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For the Love of R'hllor, Stop Spreading Bad 'Game of Thrones' Theories

By Genevieve Burgess | Game of Thrones | April 10, 2018 |

By Genevieve Burgess | Game of Thrones | April 10, 2018 |


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Game of Thrones wrapped up their seventh season on August 27th, 2017 and won’t be coming back to TV until sometime in 2019. I know you miss it. I miss it too! Even as I have become somewhat disenchanted with the show thanks to the feeling that they’re less concerned with grounding the show in the world they spent many seasons building and more concerned with zipping from battle to unearned reveal, I do want to see how it all turns out. Sure, I have some strong feelings about what should and shouldn’t happen in that final season but I’ve tried to stay away from hard-core theorizing. There’s a reason for that and the reason is; this show does not really go in for mythology and intrigue the way people coming up with these theories want it to. It just doesn’t. Since they’ve gone off book there’s been very few plots that did not unwind exactly the way they showed on screen and the few that did, like the Stark sisters last season, were infuriating in the way they prioritized a big reveal over consistent or logical characterization. Which brings us to the the terrible theory currently circulating that Bran is the Night King and THAT is how both the show and the books will end. Several problems with this:

- It’s taking evidence from the show as proof for what’s going to happen in those books, when the stories are significantly different at this point. Some major plot points may be the same but, frankly, they may not be. Martin hasn’t finished the books. That’s all we know about them. And Martin and Benioff and Weiss seem to have very different understandings of the story at key places.

- There’s a lot of “this person we think is dead isn’t really dead” and literally every death shown on screen has been a true death. All of ‘em. Even the ones who came back had to do so with magic, the people who did that magic (Thoros, Melisandre) are not everywhere, and the characters were 100% actually themselves and actually dead first. This has generally been true of the books as well, Martin likes to think he’s cagey with that “fades to black” shit but the difference is pretty clear.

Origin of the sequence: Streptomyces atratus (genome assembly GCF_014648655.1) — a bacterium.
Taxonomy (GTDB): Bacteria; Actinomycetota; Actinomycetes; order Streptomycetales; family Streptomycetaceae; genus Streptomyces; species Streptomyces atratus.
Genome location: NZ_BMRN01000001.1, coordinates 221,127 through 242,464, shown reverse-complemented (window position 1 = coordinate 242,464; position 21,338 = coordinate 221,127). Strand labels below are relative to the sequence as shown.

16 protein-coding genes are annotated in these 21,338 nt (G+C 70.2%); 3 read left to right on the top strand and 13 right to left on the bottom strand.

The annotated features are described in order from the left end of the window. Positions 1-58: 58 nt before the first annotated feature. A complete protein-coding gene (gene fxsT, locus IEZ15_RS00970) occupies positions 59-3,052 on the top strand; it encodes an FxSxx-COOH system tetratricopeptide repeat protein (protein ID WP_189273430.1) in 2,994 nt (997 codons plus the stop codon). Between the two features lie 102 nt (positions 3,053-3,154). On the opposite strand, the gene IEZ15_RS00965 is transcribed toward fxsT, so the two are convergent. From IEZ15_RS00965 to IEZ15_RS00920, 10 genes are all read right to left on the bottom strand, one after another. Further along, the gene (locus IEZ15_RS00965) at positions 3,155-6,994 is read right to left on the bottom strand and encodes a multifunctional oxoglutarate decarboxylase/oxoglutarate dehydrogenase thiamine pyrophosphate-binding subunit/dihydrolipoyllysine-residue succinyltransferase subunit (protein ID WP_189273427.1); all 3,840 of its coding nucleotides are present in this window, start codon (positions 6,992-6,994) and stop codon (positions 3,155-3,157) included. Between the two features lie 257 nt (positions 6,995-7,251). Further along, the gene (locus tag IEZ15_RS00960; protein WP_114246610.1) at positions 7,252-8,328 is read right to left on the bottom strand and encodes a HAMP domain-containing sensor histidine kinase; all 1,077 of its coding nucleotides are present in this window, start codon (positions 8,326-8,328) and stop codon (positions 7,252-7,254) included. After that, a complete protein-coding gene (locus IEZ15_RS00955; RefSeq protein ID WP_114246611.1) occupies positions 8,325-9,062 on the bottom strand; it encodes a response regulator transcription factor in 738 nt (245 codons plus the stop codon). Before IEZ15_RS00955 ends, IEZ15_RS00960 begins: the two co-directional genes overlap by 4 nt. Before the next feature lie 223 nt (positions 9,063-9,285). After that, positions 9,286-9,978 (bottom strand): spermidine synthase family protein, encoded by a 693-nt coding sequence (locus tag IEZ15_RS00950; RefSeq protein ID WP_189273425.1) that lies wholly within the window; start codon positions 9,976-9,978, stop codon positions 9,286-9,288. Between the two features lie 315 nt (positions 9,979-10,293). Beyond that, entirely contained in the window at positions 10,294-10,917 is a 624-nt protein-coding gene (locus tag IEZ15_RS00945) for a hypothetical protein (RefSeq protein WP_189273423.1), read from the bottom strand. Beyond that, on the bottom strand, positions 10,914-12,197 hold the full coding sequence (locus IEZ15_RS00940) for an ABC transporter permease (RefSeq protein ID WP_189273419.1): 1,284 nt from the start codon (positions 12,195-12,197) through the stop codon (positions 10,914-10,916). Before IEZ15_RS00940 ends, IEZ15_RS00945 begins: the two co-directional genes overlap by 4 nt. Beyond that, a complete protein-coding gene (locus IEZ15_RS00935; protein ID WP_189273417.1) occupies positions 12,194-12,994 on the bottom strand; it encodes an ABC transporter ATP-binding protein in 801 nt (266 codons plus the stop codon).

- It’s using people acting against character on the show as proof that they are not themselves when generally that’s just whats been happening lately to serve the plot. And anything that hinges on a deep-undercover Faceless Man plot has proven to be wrong so far. (hey, remember when Arya was really The Waif because no way could she survive being stabbed in the gut and thrown in a filthy river? Good times.)

- Some of it relies on actor interviews as though any of those have ever been accurate and not just people trying to stay vague enough to stay on the good side of their NDAs while still being able to answer questions. Leaving aside the times they were just straight up fucking with us. Remember Lena Headey’s “Lady Stoneheart” hint? Or Maisie Williams blurting “she’s dead” to a question about why Sophie Turner’s hair wasn’t dyed Sansa-red between seasons? Never trust the actors.

- The whole theory is too long to debunk point by point, but the idea that Bran as Night King is only trying to destroy the Heart tree falls apart when you remember that the Night King got a dragon at the end of Season 7 and instead of riding that dragon straight to the Isle of Faces and destroying the whole thing on his own (remember, one entire Westeros per day is dragon speed given Dany’s rescue mission to Beyond the Wall) he used it to bring down the wall and lead the Army of the Dead into Westeros. Maybe there’s a “Misunderstood White Walker” theme to be explored, but this isn’t it. Also, still don’t understand why The Night’s King of the books has been bowdlerized into “Night King” of the show. Are apostrophes that hard?

There are some interesting theories that work with the text to subvert our first impressions, one of my favorites is The Meereenese Knot which draws together textual support from many different POVs to show that our understanding of Meereen may suffer from the biases of the POV characters and our lack of an in-culture perspective in those cities. It’s interesting, thorough, and does not involve interviews with actors. It could still be 110% wrong, but I have more trust in it than in anything that’s drawing in mythology from the show, since the first thing that seemed to be jettisoned when they went off-book is any real understanding of the mythology or history of Westeros.

We all want ways to fill the time until the show comes back and we see what version of an ending it’s going to give us. I get that. I’m filling that time by attending another Con of Thrones this year and holding a panel trying to figure out how the hell The Seven fit into the end of this. You should come! It’ll be great! The way to NOT fill the time is obsessing over actor interviews and using “Everyone is a Faceless Man” as an explanation for shoddy theorizing. We’re better than that.



Genevieve Burgess is a Features Contributor for Pajiba. You can follow Genevieve Burgess on Twitter.



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